Find a woodchip on the floor that wasn’t there before. There’s a fingernail embedded in it. Realise that it’s OK, even dead girls grow their fingernails back. Calm down. Check your pockets. Oh yeah, your pockets. Allow your fuzzy brain to incubate a plan.

Listen to the silence now, silence except for some inexplicable shuffling sounds. You got so used to the screaming, now you don’t even hear it anymore. Or maybe it is quiet. Maybe your ears don’t work, just like your eyes can no longer tell if they’re open or shut without pressing your bloody fingers into them. Guess how long you’ve been locked in this closet. Wonder why you feel so numb, why you can’t cry. When you get older, you are going to say you talked yourself out of feeling, out of emotion. You will make believe you’re better than the rest, make believe you don’t secretly long to feel something, anything, again.

Shrink as far as you can into the corner from the threshold as the closet door opens, and watch him drag her by her wrists out across the pulpit. Remember to shove your little woodchip in the frame before the door closes. Cross your fingers it doesn’t lock. Feel your heart pound. Crawl outside.

Notice her shirt is on the chapel floor. He’s touching her, running his hands all over her. He’s naked. You’ve never seen a grown man naked. Know that you will be inexplicably attracted to men twice your age for the rest of your life. Teachers especially. She has freckles speckling the canyon between her little breasts. You’re gonna be attracted to that, too.

Stop being a little girl. Pull that pocketknife out. Unfold it gently, don’t let it click. Descend the pulpit towards their pew as he’s running his raw pink penis between her scrawny white thighs. Forget crying, the girl isn’t even blinking, but you know she’s still alive because those freckled breasts are rising and falling. Concentrate. Move silently towards him, now you can see the pearls of perspiration on his back. Stab him, only once, let your little pocketknife penetrate his skin, glancing off his spine, splintering a vertebrae before slipping in between two ribs to enter the lower right ventricle of his heart. When you get older, and go to college, you will take a class where you learn that women stab once or twice, men twenty to thirty times, in out, out in, because they associate it with intercourse. Don’t you wish you were a boy. Oh, don’t you wish. Feel your little pocketknife slide in him; this doesn’t feel like it should, not at all like you thought it might. Not like a steak knife cutting bite sized pieces of mom’s supper. Feel his flesh, it’s tough, resilient, like it’s alive and it knows and it doesn’t want your little pocketknife inside it and it is pushing out against you. Use you last strength to wrench the thing out, listen to the sound it makes. That crunching, slushing, sound like boots over old snow. Oh, oh, oh, don’t you wish.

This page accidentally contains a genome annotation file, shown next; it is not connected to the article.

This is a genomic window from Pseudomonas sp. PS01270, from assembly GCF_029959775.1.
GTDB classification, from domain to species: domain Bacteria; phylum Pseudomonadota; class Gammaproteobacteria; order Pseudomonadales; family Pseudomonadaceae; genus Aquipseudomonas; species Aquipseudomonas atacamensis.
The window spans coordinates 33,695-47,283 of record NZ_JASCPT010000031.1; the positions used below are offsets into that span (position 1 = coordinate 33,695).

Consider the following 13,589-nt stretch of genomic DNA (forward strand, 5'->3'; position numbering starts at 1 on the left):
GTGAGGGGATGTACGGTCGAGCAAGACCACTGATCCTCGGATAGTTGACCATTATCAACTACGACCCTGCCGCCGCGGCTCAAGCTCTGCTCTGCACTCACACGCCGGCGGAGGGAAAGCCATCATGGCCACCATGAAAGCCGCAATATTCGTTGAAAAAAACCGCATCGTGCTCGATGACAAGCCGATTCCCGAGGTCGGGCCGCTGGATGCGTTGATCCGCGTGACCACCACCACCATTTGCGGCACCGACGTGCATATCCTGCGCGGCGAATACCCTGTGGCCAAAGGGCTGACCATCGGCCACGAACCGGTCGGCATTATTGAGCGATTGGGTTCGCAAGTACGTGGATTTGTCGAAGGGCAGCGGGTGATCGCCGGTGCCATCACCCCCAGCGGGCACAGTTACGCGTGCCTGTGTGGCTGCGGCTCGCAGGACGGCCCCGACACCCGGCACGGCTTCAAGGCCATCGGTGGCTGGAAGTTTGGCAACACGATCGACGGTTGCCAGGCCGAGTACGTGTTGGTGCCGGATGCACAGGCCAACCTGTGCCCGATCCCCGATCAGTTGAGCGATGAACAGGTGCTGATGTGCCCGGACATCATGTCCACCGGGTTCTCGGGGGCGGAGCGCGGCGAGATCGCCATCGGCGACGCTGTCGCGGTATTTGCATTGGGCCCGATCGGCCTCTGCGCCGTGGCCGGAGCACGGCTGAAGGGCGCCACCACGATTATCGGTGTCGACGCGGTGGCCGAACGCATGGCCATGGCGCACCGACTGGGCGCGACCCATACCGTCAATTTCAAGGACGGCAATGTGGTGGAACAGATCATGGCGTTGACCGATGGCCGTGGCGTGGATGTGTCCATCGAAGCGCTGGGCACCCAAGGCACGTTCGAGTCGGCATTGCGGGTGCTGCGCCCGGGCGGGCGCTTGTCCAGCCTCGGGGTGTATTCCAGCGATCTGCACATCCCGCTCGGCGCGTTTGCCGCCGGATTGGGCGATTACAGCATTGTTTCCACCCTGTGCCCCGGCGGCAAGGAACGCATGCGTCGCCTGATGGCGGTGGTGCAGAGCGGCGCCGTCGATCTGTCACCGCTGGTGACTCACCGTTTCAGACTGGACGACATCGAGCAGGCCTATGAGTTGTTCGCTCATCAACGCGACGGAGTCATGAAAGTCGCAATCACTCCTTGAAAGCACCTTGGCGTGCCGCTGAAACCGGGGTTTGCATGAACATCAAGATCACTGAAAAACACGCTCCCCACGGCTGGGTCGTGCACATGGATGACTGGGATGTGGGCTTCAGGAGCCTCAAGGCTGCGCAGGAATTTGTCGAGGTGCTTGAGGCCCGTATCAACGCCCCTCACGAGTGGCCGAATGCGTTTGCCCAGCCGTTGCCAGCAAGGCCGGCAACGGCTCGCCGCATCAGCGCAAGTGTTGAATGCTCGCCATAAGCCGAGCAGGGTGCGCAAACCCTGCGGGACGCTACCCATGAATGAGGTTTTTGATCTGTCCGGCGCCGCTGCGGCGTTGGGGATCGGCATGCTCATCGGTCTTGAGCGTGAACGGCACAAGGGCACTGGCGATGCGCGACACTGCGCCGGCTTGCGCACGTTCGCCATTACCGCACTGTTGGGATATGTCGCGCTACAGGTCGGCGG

Hear your voice crack as you scream at her to run, run away, you say, run into the woods. Into the pines. In the pines. In the pines. Where the sun don’t ever shine. Where the cold wind blow. In the pines. And you run, the two of you, sparks flying of you, lost in the woods for hours and hours in the early morning. Find your way, somehow, back to camp.

Don’t listen to them when they tell you to shut up. Grit your teeth, don’t listen, the next morning, when they tell you and the other girls that he’s a good man, and they know it, they know it because he’s got jesus in his heart. Dig your missing fingernails into your other arm when they tell you that everyone’s a sinner, staring at you as they say it. Don’t repent what you don’t regret. Better don’t regret. Run your finger along that knife. You can still smell the pine.

Hide your smile when you hear he dies because he won’t take a blood transfusion. Pretend you don’t notice the way all the grownups look at you, the electricity making their hair stand on end. Pretend you’re still a kid. Yeah, that’s it, pretend you’re still a kid. Smell that pine. Oh, oh, oh, don’t you wish.